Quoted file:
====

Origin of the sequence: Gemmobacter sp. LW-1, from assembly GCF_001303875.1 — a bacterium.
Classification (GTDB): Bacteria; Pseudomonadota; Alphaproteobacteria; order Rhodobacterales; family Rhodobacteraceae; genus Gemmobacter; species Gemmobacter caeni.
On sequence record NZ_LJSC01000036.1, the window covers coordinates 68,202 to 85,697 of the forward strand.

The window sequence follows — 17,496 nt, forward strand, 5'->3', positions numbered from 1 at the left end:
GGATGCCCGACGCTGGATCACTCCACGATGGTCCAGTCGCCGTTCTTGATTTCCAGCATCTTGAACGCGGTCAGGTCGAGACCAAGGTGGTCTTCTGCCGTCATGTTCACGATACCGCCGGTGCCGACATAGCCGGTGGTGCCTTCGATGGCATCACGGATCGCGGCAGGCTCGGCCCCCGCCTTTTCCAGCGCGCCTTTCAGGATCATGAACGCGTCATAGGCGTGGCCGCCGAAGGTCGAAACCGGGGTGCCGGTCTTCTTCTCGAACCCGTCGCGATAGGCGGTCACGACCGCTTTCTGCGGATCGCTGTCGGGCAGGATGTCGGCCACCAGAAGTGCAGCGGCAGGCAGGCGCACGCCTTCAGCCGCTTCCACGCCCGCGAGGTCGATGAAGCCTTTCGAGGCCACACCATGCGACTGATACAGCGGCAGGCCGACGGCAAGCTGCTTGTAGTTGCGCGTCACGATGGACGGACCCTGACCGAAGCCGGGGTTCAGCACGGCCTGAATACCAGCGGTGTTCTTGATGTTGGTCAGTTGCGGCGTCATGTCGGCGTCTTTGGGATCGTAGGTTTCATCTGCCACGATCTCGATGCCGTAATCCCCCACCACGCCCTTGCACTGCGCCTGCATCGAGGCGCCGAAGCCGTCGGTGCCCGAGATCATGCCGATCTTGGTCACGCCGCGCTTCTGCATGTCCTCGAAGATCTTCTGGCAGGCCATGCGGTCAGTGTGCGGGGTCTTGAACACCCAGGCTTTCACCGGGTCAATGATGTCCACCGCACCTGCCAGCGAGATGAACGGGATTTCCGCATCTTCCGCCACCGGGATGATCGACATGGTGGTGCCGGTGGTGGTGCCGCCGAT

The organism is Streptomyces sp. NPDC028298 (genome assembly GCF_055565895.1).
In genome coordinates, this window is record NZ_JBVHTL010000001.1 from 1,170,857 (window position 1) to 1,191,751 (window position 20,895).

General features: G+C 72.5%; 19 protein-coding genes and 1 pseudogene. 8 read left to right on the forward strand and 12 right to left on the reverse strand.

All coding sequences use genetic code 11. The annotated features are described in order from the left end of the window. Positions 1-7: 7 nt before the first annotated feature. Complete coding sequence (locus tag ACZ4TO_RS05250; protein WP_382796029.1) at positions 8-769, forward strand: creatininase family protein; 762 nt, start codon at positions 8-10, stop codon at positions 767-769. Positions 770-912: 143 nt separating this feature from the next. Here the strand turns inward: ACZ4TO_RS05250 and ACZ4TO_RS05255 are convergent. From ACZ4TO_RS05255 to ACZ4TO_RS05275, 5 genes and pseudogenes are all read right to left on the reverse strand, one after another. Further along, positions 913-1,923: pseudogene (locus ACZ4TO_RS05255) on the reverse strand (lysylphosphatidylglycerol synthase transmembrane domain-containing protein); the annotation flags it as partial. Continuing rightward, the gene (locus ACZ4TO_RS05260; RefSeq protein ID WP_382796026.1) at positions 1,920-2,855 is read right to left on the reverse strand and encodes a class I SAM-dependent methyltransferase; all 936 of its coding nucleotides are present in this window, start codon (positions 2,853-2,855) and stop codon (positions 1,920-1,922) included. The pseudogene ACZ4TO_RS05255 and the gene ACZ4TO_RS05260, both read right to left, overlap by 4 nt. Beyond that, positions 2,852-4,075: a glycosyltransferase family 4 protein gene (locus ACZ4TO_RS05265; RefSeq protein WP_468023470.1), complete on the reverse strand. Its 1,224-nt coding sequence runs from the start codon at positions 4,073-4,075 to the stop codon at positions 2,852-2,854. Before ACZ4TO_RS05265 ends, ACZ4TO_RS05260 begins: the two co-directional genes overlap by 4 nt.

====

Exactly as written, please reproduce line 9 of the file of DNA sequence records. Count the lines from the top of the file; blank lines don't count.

All coding sequences use genetic code 11. The annotated features are described in order from the left end of the window. Positions 1-7: 7 nt before the first annotated feature. Complete coding sequence (locus tag ACZ4TO_RS05250; protein WP_382796029.1) at positions 8-769, forward strand: creatininase family protein; 762 nt, start codon at positions 8-10, stop codon at positions 767-769. Positions 770-912: 143 nt separating this feature from the next. Here the strand turns inward: ACZ4TO_RS05250 and ACZ4TO_RS05255 are convergent. From ACZ4TO_RS05255 to ACZ4TO_RS05275, 5 genes and pseudogenes are all read right to left on the reverse strand, one after another. Further along, positions 913-1,923: pseudogene (locus ACZ4TO_RS05255) on the reverse strand (lysylphosphatidylglycerol synthase transmembrane domain-containing protein); the annotation flags it as partial. Continuing rightward, the gene (locus ACZ4TO_RS05260; RefSeq protein ID WP_382796026.1) at positions 1,920-2,855 is read right to left on the reverse strand and encodes a class I SAM-dependent methyltransferase; all 936 of its coding nucleotides are present in this window, start codon (positions 2,853-2,855) and stop codon (positions 1,920-1,922) included. The pseudogene ACZ4TO_RS05255 and the gene ACZ4TO_RS05260, both read right to left, overlap by 4 nt. Beyond that, positions 2,852-4,075: a glycosyltransferase family 4 protein gene (locus ACZ4TO_RS05265; RefSeq protein WP_468023470.1), complete on the reverse strand. Its 1,224-nt coding sequence runs from the start codon at positions 4,073-4,075 to the stop codon at positions 2,852-2,854. Before ACZ4TO_RS05265 ends, ACZ4TO_RS05260 begins: the two co-directional genes overlap by 4 nt.